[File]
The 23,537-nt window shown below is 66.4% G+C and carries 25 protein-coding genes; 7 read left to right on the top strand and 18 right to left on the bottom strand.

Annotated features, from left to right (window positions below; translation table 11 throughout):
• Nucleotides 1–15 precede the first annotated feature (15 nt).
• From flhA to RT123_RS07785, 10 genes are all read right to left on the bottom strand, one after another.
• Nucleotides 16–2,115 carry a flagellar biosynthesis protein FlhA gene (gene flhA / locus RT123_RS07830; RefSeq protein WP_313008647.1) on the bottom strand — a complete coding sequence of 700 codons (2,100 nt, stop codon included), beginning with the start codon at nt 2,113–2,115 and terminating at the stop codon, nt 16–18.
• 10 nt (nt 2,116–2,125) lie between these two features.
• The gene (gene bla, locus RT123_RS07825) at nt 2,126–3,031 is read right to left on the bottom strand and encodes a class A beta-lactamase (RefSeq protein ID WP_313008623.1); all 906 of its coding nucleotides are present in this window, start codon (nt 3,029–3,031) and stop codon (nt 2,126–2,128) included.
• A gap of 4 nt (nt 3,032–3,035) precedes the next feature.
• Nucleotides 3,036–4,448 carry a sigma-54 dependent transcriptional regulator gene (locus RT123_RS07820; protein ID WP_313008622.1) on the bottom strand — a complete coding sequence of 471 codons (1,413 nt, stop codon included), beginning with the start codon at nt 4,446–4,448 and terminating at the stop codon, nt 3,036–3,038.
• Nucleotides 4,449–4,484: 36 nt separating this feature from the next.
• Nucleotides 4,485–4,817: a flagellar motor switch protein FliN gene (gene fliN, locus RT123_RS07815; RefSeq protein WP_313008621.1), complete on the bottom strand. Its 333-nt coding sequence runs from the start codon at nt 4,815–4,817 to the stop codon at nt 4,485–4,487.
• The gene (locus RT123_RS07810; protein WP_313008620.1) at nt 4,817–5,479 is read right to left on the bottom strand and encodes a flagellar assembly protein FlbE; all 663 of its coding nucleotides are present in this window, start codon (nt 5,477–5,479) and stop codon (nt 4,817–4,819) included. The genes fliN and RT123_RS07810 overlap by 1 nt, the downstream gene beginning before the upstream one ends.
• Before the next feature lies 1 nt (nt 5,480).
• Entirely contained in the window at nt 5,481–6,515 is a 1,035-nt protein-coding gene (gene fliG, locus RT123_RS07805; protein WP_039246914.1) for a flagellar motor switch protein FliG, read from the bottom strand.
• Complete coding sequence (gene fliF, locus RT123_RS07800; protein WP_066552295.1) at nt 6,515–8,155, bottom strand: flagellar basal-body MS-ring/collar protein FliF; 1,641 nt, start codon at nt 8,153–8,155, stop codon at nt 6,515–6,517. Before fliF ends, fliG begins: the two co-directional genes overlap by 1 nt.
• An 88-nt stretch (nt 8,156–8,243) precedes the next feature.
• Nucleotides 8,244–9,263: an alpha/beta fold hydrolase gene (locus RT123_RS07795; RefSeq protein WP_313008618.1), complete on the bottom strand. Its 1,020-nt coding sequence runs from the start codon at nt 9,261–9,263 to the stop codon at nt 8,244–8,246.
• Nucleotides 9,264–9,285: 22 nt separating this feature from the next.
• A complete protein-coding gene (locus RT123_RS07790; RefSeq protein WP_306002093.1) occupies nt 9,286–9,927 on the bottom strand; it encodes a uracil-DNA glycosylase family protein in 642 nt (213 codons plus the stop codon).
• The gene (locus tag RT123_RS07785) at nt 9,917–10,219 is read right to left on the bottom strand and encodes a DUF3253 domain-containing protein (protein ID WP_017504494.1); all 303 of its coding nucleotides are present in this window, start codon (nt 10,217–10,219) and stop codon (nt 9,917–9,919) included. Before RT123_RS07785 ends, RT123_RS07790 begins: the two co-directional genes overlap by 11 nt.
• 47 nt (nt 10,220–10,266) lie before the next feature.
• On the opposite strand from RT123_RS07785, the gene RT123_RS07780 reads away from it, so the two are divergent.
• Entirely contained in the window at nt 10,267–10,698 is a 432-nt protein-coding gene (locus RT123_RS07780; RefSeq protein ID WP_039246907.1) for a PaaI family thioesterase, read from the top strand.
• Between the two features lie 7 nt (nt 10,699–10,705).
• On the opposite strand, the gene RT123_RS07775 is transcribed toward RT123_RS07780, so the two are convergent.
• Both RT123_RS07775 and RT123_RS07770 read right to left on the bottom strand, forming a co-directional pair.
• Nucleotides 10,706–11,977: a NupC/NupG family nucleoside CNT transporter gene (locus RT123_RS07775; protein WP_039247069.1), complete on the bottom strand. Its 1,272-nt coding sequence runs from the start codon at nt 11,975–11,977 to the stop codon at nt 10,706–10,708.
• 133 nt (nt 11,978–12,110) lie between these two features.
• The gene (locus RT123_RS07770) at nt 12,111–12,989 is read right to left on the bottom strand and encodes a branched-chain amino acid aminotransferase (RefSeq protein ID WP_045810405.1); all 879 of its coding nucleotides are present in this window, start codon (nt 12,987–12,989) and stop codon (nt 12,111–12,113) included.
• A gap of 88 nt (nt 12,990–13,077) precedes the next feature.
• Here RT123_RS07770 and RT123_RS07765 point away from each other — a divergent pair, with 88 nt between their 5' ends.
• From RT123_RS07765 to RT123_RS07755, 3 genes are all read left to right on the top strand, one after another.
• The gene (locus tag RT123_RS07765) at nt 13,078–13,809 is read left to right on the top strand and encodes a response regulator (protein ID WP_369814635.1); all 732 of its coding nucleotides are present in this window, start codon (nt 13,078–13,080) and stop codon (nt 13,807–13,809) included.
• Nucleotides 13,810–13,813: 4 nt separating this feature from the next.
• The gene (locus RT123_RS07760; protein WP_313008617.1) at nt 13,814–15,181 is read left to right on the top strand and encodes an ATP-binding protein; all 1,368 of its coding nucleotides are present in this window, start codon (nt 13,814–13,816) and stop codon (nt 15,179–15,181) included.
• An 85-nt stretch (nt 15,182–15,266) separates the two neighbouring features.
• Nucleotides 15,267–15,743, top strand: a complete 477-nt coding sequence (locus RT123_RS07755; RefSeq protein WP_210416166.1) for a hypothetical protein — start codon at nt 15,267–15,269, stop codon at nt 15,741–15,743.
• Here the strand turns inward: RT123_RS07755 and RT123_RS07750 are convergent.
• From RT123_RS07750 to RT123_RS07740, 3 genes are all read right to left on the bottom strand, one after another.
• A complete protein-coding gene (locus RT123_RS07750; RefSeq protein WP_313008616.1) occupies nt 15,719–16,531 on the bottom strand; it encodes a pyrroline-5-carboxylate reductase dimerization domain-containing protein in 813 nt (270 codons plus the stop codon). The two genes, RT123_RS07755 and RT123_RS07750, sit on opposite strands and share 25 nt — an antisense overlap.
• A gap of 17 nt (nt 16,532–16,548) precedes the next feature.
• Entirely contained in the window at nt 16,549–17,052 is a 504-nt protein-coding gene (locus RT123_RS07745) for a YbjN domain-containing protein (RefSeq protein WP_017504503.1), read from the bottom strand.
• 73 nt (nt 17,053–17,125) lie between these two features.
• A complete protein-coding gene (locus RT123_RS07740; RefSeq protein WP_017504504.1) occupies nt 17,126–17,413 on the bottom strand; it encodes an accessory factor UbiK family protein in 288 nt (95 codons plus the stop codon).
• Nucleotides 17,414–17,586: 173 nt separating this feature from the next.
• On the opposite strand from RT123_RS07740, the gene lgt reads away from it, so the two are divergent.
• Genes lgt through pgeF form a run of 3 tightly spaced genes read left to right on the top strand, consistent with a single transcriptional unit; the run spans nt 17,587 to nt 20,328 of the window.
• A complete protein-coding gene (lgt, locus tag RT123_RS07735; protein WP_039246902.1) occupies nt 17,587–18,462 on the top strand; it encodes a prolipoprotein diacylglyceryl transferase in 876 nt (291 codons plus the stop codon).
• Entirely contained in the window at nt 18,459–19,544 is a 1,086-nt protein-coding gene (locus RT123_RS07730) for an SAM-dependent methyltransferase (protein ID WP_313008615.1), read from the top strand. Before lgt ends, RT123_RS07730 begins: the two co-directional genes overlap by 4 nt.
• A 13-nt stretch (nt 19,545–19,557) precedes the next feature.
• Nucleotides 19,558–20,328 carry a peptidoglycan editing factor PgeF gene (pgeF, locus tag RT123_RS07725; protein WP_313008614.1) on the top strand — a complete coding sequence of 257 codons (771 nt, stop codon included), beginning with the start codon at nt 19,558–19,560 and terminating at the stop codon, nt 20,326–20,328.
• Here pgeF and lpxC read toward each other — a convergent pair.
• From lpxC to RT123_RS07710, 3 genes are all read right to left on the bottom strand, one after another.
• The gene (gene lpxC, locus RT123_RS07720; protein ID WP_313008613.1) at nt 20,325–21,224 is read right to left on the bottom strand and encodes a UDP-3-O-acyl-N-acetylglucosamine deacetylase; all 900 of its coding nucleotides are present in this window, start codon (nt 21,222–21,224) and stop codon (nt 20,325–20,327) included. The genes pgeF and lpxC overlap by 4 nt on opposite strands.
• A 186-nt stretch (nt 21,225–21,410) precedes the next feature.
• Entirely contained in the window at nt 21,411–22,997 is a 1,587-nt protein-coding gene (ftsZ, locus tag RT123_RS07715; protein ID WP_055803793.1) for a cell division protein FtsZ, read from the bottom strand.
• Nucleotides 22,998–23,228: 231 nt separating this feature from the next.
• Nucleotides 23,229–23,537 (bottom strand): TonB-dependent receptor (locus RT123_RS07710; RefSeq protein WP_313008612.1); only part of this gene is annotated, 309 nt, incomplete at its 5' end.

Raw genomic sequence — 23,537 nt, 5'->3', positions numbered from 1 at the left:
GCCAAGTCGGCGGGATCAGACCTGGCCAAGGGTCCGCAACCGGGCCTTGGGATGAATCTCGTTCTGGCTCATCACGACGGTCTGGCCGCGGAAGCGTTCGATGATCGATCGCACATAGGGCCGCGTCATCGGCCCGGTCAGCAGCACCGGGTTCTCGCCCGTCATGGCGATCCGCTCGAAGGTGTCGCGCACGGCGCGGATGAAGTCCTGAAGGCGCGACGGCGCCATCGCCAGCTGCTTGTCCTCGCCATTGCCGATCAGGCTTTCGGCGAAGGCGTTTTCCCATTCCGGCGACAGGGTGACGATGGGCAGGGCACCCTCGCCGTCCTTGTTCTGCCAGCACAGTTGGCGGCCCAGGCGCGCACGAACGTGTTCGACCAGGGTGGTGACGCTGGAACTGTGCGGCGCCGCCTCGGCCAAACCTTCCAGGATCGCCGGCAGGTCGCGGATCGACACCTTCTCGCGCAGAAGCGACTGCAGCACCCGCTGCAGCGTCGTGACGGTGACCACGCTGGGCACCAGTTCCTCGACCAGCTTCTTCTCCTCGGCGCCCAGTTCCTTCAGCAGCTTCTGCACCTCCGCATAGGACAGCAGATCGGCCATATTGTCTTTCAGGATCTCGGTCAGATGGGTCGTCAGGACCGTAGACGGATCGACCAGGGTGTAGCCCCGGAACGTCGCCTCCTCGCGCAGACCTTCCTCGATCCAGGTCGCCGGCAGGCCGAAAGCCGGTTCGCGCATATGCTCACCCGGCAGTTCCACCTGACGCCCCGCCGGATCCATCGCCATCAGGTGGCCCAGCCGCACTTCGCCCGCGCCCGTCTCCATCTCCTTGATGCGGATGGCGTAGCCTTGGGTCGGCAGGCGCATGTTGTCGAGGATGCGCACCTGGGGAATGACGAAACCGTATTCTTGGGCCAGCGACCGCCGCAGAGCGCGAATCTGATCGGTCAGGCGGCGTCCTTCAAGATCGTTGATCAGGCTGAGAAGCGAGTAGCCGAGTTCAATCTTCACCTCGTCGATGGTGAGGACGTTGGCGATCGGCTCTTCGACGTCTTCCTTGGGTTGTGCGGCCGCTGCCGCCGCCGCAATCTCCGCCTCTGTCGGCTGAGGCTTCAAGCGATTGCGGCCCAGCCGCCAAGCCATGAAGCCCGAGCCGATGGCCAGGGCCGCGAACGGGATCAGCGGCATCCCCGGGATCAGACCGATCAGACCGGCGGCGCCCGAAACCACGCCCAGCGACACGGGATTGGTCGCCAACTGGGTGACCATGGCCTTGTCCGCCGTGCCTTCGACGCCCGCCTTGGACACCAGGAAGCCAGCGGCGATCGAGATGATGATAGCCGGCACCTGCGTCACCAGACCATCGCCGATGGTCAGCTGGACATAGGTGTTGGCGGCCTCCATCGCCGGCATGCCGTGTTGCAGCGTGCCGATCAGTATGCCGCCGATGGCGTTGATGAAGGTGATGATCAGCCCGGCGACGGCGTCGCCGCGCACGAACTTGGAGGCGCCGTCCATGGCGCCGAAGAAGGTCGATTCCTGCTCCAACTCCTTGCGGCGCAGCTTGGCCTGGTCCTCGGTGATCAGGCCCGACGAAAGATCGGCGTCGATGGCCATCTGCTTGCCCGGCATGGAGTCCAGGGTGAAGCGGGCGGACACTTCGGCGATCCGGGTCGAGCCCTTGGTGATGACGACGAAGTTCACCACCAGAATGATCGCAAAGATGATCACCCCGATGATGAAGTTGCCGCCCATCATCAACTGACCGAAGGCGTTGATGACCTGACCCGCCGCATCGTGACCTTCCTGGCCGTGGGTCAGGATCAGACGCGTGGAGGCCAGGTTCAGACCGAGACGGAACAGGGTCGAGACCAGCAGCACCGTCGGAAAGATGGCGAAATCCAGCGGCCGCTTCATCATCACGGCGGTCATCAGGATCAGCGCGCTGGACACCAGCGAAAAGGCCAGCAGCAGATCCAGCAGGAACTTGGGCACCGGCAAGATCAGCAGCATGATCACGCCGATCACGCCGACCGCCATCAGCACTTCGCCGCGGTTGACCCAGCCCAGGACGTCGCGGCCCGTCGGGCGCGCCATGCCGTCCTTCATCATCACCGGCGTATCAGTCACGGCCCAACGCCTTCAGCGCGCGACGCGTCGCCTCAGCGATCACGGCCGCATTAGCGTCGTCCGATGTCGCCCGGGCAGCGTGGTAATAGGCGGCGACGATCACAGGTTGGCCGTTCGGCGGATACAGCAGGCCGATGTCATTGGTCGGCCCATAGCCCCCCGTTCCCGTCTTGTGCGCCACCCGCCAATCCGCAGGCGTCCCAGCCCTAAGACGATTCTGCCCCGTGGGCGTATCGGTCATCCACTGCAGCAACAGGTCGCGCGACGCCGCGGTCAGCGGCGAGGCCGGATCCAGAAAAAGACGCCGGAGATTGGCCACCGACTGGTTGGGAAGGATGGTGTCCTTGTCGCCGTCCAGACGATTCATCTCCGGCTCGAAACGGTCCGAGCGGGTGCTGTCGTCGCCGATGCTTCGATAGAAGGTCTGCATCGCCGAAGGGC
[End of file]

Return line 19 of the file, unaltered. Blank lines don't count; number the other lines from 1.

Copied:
• A complete protein-coding gene (locus RT123_RS07790; RefSeq protein WP_306002093.1) occupies nt 9,286–9,927 on the bottom strand; it encodes a uracil-DNA glycosylase family protein in 642 nt (213 codons plus the stop codon).